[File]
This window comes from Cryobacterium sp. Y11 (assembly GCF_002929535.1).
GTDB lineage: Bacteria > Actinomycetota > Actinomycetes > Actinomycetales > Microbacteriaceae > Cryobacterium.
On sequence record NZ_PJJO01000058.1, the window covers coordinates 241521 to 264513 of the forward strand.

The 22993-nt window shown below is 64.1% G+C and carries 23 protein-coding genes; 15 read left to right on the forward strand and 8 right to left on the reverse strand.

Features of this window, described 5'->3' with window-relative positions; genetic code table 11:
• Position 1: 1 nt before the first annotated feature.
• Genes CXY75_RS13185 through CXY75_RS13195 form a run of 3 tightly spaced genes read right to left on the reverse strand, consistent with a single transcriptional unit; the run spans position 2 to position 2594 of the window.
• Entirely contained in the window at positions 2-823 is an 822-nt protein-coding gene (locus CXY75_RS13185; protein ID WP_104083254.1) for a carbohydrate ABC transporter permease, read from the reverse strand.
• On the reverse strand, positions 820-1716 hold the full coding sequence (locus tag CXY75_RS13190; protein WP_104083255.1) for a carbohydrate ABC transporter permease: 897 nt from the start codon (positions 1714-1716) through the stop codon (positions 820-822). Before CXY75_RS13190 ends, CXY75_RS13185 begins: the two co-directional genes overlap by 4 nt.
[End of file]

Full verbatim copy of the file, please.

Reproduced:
This window comes from Cryobacterium sp. Y11 (assembly GCF_002929535.1).
GTDB lineage: Bacteria > Actinomycetota > Actinomycetes > Actinomycetales > Microbacteriaceae > Cryobacterium.
On sequence record NZ_PJJO01000058.1, the window covers coordinates 241521 to 264513 of the forward strand.

The 22993-nt window shown below is 64.1% G+C and carries 23 protein-coding genes; 15 read left to right on the forward strand and 8 right to left on the reverse strand.

Features of this window, described 5'->3' with window-relative positions; genetic code table 11:
• Position 1: 1 nt before the first annotated feature.
• Genes CXY75_RS13185 through CXY75_RS13195 form a run of 3 tightly spaced genes read right to left on the reverse strand, consistent with a single transcriptional unit; the run spans position 2 to position 2594 of the window.
• Entirely contained in the window at positions 2-823 is an 822-nt protein-coding gene (locus CXY75_RS13185; protein ID WP_104083254.1) for a carbohydrate ABC transporter permease, read from the reverse strand.
• On the reverse strand, positions 820-1716 hold the full coding sequence (locus tag CXY75_RS13190; protein WP_104083255.1) for a carbohydrate ABC transporter permease: 897 nt from the start codon (positions 1714-1716) through the stop codon (positions 820-822). Before CXY75_RS13190 ends, CXY75_RS13185 begins: the two co-directional genes overlap by 4 nt.